Megan Campbell

Is this a good read for a book club?

Kim Palsenbarg I have just finished reading this book and believe it should be required reading for all hospital administrators, medical personnel, professional communicators and anyone in crisis preparedness or risk management roles.

The best thing about this book is that the reader is not manipulated into 'taking sides'. The questions Ms Fink poses and points of view she outlines are presented clearly, factually and without prejudice. As a result it is an excellent book for a book club as it will open up a vigorous debate about society's values and difficult and challenging moral & ethical issues. However, be warned the subject matter - end of life care / the euthanasia debate / rationing resources - is likely to be highly controversial and will polarise people ... Make sure your book club is ready for a challenge like that!
LA Cantrell I'm a New Orleanian, so my opinion has a little bias. If your book club can manage a LONG read, then I'd say that this work of nonfiction would be outstanding to thing about and discuss. How a series of one mistake after another could lead to such dire straits is, if you view it objectively, fascinating - albeit in a horrible way. Other hospitals in the area had nearly identical problems but approached life-saving differently, and nearly no one perished. Poll your members!
Claire One of my coworkers book club just read this. She said the book elicited the most engaged and interesting conversation that club has had in 26 years. Made us want to read it.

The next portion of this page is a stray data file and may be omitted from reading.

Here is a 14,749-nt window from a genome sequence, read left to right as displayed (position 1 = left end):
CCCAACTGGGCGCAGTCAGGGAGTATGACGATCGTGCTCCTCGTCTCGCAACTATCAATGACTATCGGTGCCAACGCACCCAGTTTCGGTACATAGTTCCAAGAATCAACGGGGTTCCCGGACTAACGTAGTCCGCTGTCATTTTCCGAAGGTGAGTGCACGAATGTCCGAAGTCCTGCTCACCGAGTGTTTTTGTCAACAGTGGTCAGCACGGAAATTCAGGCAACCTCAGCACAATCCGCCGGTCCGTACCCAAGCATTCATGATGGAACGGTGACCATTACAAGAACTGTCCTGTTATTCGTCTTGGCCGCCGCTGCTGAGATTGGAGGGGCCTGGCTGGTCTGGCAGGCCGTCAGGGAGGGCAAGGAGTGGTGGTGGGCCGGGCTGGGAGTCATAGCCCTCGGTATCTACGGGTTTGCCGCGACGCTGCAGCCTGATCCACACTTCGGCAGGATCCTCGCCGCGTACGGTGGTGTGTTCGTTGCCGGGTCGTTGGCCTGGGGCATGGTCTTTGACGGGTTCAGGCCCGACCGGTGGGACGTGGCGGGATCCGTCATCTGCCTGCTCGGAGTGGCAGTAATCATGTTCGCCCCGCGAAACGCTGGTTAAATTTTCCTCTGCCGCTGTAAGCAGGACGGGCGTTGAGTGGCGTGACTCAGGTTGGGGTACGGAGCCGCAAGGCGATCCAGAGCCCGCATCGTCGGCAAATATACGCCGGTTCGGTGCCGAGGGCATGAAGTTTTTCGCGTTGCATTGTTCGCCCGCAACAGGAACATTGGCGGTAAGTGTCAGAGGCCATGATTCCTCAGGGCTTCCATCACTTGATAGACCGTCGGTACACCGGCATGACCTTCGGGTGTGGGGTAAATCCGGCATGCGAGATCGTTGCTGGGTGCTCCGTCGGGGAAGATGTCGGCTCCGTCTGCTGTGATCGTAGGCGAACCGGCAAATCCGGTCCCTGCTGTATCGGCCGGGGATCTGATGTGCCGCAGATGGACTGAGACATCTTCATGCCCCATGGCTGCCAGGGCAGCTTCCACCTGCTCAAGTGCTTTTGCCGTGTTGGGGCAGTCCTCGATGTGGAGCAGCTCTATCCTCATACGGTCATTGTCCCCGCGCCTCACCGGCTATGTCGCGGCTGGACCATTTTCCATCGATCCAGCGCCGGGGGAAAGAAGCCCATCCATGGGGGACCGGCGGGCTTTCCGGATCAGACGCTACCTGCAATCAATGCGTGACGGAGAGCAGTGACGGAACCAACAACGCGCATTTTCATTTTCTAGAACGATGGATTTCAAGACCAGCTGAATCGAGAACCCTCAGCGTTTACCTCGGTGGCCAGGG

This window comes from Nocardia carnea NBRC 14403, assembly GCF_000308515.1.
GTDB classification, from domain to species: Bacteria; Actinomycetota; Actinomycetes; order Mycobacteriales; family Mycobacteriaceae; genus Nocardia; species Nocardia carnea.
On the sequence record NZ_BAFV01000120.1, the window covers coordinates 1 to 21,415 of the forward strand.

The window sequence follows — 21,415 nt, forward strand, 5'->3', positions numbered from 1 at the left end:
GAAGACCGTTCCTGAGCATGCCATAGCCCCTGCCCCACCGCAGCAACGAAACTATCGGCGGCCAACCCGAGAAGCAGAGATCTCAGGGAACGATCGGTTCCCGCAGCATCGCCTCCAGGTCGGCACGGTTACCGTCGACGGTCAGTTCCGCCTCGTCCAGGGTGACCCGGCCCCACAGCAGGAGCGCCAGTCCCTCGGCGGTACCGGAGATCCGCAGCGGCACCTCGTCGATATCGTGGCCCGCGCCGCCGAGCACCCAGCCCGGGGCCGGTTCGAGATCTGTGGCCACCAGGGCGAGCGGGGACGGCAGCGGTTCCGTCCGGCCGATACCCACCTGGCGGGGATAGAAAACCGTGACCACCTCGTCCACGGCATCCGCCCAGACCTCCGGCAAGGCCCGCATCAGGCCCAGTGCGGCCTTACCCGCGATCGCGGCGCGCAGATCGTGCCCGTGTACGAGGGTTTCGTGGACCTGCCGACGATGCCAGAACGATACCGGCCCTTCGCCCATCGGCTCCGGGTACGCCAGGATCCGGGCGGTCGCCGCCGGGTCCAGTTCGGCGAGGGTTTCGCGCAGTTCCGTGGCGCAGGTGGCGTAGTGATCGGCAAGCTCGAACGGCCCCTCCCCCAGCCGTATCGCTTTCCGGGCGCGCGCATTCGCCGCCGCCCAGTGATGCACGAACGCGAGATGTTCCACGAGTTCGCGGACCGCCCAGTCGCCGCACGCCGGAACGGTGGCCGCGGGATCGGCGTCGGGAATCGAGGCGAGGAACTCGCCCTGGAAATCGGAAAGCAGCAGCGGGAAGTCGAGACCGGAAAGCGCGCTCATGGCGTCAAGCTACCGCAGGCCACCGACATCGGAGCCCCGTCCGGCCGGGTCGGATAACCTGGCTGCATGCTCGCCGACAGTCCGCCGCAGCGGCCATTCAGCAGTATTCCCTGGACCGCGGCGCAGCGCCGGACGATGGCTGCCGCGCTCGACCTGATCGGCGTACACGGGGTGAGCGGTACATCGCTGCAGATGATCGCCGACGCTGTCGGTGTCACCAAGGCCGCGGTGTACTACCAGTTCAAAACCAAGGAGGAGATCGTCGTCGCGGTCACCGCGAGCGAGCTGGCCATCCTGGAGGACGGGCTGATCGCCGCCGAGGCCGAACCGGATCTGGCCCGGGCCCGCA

April Yes and no. Yes because it would certainly be some seriously emotionally charged debating that would take place so this is a GREAT book for discussing these types of issues and bringing them to light. Having said that the book is long and very detailed-- exhaustively researched would be putting it lightly, so the only problem might be just getting through the book without getting sick of the subject matter being mulled over and over again from all angles.
Janet In a word, "yes"- Especially if there are any medical people in the book group. (or anyone who has been in a "critical care" situation). Sheri Fink is an investigative journalist, so the book is not biased, just factual. Subject matter is difficult, but necessary for all of us- IMHO! The last 150 pages in this fairly long book can be skimmed, I believe.
Jan
Cheryl Stewart Required reading for all who must prepare for a disaster, especially those in the medical field.
I, however will not finish the book, the last 100 pages just drag.
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